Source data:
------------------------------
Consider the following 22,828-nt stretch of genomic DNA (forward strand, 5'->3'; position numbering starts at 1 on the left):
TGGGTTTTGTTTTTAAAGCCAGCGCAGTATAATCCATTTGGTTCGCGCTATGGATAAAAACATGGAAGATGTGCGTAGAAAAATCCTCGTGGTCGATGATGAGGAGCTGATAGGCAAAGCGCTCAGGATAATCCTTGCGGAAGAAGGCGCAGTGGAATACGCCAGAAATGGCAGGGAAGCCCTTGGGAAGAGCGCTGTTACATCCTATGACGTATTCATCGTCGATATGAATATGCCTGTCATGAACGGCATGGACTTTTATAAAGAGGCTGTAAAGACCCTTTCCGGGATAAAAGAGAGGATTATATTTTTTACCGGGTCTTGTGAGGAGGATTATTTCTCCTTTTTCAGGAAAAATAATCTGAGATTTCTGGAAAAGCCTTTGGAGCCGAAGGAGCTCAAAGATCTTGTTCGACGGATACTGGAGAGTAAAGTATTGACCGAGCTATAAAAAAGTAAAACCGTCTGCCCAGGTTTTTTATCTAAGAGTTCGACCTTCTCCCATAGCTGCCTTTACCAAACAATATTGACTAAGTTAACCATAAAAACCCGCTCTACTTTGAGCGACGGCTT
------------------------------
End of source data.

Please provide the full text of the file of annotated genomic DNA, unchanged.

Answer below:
Consider the following 22,828-nt stretch of genomic DNA (forward strand, 5'->3'; position numbering starts at 1 on the left):
TGGGTTTTGTTTTTAAAGCCAGCGCAGTATAATCCATTTGGTTCGCGCTATGGATAAAAACATGGAAGATGTGCGTAGAAAAATCCTCGTGGTCGATGATGAGGAGCTGATAGGCAAAGCGCTCAGGATAATCCTTGCGGAAGAAGGCGCAGTGGAATACGCCAGAAATGGCAGGGAAGCCCTTGGGAAGAGCGCTGTTACATCCTATGACGTATTCATCGTCGATATGAATATGCCTGTCATGAACGGCATGGACTTTTATAAAGAGGCTGTAAAGACCCTTTCCGGGATAAAAGAGAGGATTATATTTTTTACCGGGTCTTGTGAGGAGGATTATTTCTCCTTTTTCAGGAAAAATAATCTGAGATTTCTGGAAAAGCCTTTGGAGCCGAAGGAGCTCAAAGATCTTGTTCGACGGATACTGGAGAGTAAAGTATTGACCGAGCTATAAAAAAGTAAAACCGTCTGCCCAGGTTTTTTATCTAAGAGTTCGACCTTCTCCCATAGCTGCCTTTACCAAACAATATTGACTAAGTTAACCATAAAAACCCGCTCTACTTTGAGCGACGGCTT